by Brian Shilhavy
Editor, Health Impact News
The federal government Advisory Commission on Childhood Vaccines (ACCV) under the U.S. Department of Health and Human Services met on December 3, 2020, and the Department of Justice reported that during a 3-month period from August 16th through November 15th this year, 166 cases of vaccine injuries were compensated through the National Vaccine Injury Compensation Program (NVICP).
You can read the full report here.
The NVICP was started as a result of a law passed in 1986 that gave pharmaceutical companies legal immunity from being sued due to injuries and deaths resulting from vaccines.
Today, anyone suffering from a vaccine injury or death must sue the U.S. Government and go up against their top attorneys.
In the fiscal year 2020 the NVICP has paid out $218 MILLION in damages due to vaccine injuries and deaths. (Source.)
Health Impact News is the only media source I am aware of that covers these quarterly meetings, and if we were to try and share articles like this one publishing these government reports, we would be accused of publishing “fake news.” (Previous reports are listed here.)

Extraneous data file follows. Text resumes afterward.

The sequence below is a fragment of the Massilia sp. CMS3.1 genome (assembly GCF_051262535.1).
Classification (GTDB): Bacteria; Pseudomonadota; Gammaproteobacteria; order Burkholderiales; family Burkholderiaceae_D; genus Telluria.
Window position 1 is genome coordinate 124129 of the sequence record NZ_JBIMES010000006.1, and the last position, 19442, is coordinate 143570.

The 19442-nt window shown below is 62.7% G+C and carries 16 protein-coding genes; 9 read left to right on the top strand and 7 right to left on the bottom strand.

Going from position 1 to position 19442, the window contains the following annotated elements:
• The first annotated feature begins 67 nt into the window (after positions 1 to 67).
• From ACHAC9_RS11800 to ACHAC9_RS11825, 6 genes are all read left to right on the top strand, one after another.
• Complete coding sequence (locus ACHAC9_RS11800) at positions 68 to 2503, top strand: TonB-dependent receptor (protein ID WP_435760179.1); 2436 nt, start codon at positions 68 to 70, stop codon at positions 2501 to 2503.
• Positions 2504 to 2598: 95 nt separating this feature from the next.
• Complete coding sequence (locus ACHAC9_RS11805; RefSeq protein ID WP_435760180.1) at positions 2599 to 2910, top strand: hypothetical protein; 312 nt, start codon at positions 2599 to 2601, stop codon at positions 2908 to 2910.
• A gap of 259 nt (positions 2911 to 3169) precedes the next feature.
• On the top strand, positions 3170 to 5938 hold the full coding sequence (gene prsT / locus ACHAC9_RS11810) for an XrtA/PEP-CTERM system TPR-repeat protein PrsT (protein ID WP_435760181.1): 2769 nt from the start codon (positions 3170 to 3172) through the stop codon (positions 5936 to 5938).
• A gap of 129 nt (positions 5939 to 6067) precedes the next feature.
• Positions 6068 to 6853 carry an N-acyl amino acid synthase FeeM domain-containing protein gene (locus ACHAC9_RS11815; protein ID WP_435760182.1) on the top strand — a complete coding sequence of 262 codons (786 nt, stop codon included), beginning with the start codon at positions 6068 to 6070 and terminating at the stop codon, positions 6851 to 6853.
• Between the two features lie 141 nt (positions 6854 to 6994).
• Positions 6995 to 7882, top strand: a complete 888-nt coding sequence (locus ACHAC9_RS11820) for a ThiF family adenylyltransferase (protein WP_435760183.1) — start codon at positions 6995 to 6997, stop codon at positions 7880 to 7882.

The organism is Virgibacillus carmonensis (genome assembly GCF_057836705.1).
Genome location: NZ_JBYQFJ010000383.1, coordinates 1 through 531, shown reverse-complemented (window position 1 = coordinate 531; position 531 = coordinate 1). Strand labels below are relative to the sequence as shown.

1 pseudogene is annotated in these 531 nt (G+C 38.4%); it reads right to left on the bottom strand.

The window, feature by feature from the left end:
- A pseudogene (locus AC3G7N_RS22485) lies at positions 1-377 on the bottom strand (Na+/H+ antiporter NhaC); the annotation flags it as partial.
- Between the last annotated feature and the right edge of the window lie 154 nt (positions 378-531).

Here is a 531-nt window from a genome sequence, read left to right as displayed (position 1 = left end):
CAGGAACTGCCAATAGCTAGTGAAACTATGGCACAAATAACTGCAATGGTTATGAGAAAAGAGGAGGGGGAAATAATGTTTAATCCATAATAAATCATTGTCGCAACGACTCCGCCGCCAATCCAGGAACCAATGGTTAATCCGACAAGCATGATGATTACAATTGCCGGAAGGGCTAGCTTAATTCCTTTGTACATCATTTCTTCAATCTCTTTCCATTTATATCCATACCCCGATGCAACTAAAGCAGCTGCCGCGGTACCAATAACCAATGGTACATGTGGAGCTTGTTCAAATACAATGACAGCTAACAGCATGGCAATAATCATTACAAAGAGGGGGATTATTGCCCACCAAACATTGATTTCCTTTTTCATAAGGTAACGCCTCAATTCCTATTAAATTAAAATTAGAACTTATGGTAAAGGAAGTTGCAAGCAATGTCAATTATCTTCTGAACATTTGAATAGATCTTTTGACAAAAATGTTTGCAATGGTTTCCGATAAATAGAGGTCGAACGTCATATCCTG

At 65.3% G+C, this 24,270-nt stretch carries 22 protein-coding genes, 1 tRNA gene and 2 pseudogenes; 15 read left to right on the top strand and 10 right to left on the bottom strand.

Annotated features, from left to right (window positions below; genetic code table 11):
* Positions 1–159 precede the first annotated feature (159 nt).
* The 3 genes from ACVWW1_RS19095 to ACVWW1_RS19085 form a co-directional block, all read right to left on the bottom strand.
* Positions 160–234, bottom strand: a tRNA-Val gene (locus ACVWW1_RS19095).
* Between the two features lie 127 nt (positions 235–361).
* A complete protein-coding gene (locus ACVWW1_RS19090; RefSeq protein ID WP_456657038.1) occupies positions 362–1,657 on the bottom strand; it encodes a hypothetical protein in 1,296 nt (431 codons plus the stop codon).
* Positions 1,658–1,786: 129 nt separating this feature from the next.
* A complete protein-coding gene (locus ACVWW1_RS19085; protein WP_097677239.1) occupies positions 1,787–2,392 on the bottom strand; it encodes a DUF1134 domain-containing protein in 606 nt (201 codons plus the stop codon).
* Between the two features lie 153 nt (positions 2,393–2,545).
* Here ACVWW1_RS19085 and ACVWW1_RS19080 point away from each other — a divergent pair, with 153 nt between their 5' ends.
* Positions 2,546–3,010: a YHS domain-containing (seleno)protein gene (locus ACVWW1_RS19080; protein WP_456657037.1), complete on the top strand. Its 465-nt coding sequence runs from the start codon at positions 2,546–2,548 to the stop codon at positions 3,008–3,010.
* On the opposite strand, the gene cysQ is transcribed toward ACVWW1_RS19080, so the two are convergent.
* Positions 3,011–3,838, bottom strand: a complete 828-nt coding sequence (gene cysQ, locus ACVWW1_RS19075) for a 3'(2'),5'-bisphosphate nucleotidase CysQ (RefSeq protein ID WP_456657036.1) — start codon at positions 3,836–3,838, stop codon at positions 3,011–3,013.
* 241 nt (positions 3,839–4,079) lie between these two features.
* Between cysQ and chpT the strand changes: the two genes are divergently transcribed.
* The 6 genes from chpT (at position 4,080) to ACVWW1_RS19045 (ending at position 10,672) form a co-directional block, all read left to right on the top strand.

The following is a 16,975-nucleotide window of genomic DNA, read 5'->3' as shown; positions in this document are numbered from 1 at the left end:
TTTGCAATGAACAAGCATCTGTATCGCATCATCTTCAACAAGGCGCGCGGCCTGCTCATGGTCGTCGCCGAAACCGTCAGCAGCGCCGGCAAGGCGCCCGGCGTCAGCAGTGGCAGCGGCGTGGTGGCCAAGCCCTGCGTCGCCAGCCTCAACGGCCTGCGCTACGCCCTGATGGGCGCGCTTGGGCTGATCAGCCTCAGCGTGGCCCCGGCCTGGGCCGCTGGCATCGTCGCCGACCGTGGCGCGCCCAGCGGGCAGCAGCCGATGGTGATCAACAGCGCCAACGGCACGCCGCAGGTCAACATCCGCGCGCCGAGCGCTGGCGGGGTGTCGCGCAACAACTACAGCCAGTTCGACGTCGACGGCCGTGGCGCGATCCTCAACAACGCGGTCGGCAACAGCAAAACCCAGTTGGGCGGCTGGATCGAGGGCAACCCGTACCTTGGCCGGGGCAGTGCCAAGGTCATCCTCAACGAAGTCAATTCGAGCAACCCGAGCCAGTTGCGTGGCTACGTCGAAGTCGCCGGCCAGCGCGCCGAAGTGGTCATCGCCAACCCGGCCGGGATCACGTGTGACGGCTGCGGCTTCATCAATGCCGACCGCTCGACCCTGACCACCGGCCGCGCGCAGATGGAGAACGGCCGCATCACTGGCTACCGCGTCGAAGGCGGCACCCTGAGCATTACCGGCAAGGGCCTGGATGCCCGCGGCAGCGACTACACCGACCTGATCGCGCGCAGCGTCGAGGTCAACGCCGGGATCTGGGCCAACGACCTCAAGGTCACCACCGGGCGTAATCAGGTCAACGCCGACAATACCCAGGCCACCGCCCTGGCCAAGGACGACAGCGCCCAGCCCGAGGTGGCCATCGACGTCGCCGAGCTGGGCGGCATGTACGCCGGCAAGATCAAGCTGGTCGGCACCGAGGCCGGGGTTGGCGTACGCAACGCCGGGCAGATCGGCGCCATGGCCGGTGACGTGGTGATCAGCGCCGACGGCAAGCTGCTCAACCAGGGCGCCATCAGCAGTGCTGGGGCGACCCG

But as you can clearly see by clicking on these links, all of these reports were submitted during their quarterly meeting on December 3, 2020, and are stored on the Health Resources & Services Administration government website.
So clearly the various “fact checkers” and Big Tech social media companies define “real news” as only what appears on the Big Pharma and government-endorsed corporate media outlets. Anything outside of that is “fake news” to them if it disagrees with what they want you to know, and has absolutely nothing to do with the truth at all.
The $218 MILLION paid out for vaccine injuries and deaths this year was NOT paid by the pharmaceutical manufacturers. It is funded from taxes paid on each vaccine, and as of September 30, 2020, that fund had a balance of over $4 BILLION. (Source – p. 10)
The other thing to understand is that these funds are paid on vaccines that have gone through the FDA full approval process, not fast-tracked vaccines approved for emergency use. It typically takes 5 to 7 years to bring a new vaccine to market.